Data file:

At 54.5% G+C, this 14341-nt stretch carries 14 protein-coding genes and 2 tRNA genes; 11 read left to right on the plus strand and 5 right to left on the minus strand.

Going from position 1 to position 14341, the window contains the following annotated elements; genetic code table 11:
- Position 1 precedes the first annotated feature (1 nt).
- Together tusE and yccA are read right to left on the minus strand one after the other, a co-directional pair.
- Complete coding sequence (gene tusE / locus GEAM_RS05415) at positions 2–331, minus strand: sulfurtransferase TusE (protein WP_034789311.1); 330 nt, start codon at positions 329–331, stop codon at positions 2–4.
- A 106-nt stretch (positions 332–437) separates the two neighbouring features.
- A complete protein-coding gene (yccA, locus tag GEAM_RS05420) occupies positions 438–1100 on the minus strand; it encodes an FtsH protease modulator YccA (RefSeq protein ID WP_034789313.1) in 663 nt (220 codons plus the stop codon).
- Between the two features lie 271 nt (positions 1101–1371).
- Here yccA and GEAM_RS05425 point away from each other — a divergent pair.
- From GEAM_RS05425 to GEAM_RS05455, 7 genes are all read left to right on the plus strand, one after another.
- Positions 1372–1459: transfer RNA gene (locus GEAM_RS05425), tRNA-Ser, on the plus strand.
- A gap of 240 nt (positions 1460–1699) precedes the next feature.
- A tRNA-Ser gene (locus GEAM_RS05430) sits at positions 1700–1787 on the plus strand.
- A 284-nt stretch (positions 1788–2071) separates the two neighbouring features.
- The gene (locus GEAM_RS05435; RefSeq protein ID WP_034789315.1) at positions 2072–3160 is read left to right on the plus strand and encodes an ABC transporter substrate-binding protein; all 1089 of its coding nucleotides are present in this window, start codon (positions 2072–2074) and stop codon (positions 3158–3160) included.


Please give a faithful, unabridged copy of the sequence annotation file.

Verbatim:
At 54.5% G+C, this 14341-nt stretch carries 14 protein-coding genes and 2 tRNA genes; 11 read left to right on the plus strand and 5 right to left on the minus strand.

Going from position 1 to position 14341, the window contains the following annotated elements; genetic code table 11:
- Position 1 precedes the first annotated feature (1 nt).
- Together tusE and yccA are read right to left on the minus strand one after the other, a co-directional pair.
- Complete coding sequence (gene tusE / locus GEAM_RS05415) at positions 2–331, minus strand: sulfurtransferase TusE (protein WP_034789311.1); 330 nt, start codon at positions 329–331, stop codon at positions 2–4.
- A 106-nt stretch (positions 332–437) separates the two neighbouring features.
- A complete protein-coding gene (yccA, locus tag GEAM_RS05420) occupies positions 438–1100 on the minus strand; it encodes an FtsH protease modulator YccA (RefSeq protein ID WP_034789313.1) in 663 nt (220 codons plus the stop codon).
- Between the two features lie 271 nt (positions 1101–1371).
- Here yccA and GEAM_RS05425 point away from each other — a divergent pair.
- From GEAM_RS05425 to GEAM_RS05455, 7 genes are all read left to right on the plus strand, one after another.
- Positions 1372–1459: transfer RNA gene (locus GEAM_RS05425), tRNA-Ser, on the plus strand.
- A gap of 240 nt (positions 1460–1699) precedes the next feature.
- A tRNA-Ser gene (locus GEAM_RS05430) sits at positions 1700–1787 on the plus strand.
- A 284-nt stretch (positions 1788–2071) separates the two neighbouring features.
- The gene (locus GEAM_RS05435; RefSeq protein ID WP_034789315.1) at positions 2072–3160 is read left to right on the plus strand and encodes an ABC transporter substrate-binding protein; all 1089 of its coding nucleotides are present in this window, start codon (positions 2072–2074) and stop codon (positions 3158–3160) included.